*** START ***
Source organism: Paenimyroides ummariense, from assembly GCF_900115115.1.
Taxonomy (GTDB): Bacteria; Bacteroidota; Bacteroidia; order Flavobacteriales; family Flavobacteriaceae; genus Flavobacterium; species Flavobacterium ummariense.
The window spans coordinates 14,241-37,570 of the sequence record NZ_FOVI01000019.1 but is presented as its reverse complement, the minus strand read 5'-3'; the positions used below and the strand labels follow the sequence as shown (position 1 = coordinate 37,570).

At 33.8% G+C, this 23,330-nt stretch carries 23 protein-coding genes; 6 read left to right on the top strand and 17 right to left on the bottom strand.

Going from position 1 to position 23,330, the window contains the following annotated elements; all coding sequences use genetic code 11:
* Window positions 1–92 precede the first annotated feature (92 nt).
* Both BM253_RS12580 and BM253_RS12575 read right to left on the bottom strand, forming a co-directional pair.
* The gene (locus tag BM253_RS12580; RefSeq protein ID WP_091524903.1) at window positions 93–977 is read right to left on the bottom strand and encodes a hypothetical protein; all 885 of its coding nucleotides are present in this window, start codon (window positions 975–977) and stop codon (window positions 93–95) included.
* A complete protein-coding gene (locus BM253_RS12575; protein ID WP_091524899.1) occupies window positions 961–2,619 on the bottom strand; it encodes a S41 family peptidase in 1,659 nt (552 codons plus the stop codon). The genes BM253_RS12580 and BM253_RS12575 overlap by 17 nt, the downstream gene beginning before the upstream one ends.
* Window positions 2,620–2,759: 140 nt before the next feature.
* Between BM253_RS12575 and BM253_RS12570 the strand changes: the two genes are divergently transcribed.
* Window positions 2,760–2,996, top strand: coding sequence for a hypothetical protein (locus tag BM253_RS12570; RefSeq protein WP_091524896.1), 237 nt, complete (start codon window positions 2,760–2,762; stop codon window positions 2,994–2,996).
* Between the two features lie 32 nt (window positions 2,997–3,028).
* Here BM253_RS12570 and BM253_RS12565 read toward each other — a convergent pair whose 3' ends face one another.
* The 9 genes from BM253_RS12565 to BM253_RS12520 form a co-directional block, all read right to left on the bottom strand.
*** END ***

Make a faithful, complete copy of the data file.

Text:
Source organism: Paenimyroides ummariense, from assembly GCF_900115115.1.
Taxonomy (GTDB): Bacteria; Bacteroidota; Bacteroidia; order Flavobacteriales; family Flavobacteriaceae; genus Flavobacterium; species Flavobacterium ummariense.
The window spans coordinates 14,241-37,570 of the sequence record NZ_FOVI01000019.1 but is presented as its reverse complement, the minus strand read 5'-3'; the positions used below and the strand labels follow the sequence as shown (position 1 = coordinate 37,570).

At 33.8% G+C, this 23,330-nt stretch carries 23 protein-coding genes; 6 read left to right on the top strand and 17 right to left on the bottom strand.

Going from position 1 to position 23,330, the window contains the following annotated elements; all coding sequences use genetic code 11:
* Window positions 1–92 precede the first annotated feature (92 nt).
* Both BM253_RS12580 and BM253_RS12575 read right to left on the bottom strand, forming a co-directional pair.
* The gene (locus tag BM253_RS12580; RefSeq protein ID WP_091524903.1) at window positions 93–977 is read right to left on the bottom strand and encodes a hypothetical protein; all 885 of its coding nucleotides are present in this window, start codon (window positions 975–977) and stop codon (window positions 93–95) included.
* A complete protein-coding gene (locus BM253_RS12575; protein ID WP_091524899.1) occupies window positions 961–2,619 on the bottom strand; it encodes a S41 family peptidase in 1,659 nt (552 codons plus the stop codon). The genes BM253_RS12580 and BM253_RS12575 overlap by 17 nt, the downstream gene beginning before the upstream one ends.
* Window positions 2,620–2,759: 140 nt before the next feature.
* Between BM253_RS12575 and BM253_RS12570 the strand changes: the two genes are divergently transcribed.
* Window positions 2,760–2,996, top strand: coding sequence for a hypothetical protein (locus tag BM253_RS12570; RefSeq protein WP_091524896.1), 237 nt, complete (start codon window positions 2,760–2,762; stop codon window positions 2,994–2,996).
* Between the two features lie 32 nt (window positions 2,997–3,028).
* Here BM253_RS12570 and BM253_RS12565 read toward each other — a convergent pair whose 3' ends face one another.
* The 9 genes from BM253_RS12565 to BM253_RS12520 form a co-directional block, all read right to left on the bottom strand.